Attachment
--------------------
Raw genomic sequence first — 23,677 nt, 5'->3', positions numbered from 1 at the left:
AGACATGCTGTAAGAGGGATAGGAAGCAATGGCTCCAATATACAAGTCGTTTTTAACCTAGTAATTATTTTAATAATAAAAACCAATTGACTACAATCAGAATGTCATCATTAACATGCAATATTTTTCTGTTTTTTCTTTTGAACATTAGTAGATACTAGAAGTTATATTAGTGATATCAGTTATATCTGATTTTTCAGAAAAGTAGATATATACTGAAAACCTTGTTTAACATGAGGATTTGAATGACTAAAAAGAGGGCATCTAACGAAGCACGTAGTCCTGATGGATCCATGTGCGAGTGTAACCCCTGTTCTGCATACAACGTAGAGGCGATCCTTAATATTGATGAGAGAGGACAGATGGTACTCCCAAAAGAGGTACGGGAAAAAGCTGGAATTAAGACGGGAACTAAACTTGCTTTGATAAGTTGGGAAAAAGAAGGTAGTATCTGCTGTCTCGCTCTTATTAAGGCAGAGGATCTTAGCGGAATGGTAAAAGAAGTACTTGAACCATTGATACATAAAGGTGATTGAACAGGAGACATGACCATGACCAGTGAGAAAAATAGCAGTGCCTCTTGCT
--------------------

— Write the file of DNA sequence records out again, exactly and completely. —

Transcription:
Raw genomic sequence first — 23,677 nt, 5'->3', positions numbered from 1 at the left:
AGACATGCTGTAAGAGGGATAGGAAGCAATGGCTCCAATATACAAGTCGTTTTTAACCTAGTAATTATTTTAATAATAAAAACCAATTGACTACAATCAGAATGTCATCATTAACATGCAATATTTTTCTGTTTTTTCTTTTGAACATTAGTAGATACTAGAAGTTATATTAGTGATATCAGTTATATCTGATTTTTCAGAAAAGTAGATATATACTGAAAACCTTGTTTAACATGAGGATTTGAATGACTAAAAAGAGGGCATCTAACGAAGCACGTAGTCCTGATGGATCCATGTGCGAGTGTAACCCCTGTTCTGCATACAACGTAGAGGCGATCCTTAATATTGATGAGAGAGGACAGATGGTACTCCCAAAAGAGGTACGGGAAAAAGCTGGAATTAAGACGGGAACTAAACTTGCTTTGATAAGTTGGGAAAAAGAAGGTAGTATCTGCTGTCTCGCTCTTATTAAGGCAGAGGATCTTAGCGGAATGGTAAAAGAAGTACTTGAACCATTGATACATAAAGGTGATTGAACAGGAGACATGACCATGACCAGTGAGAAAAATAGCAGTGCCTCTTGCT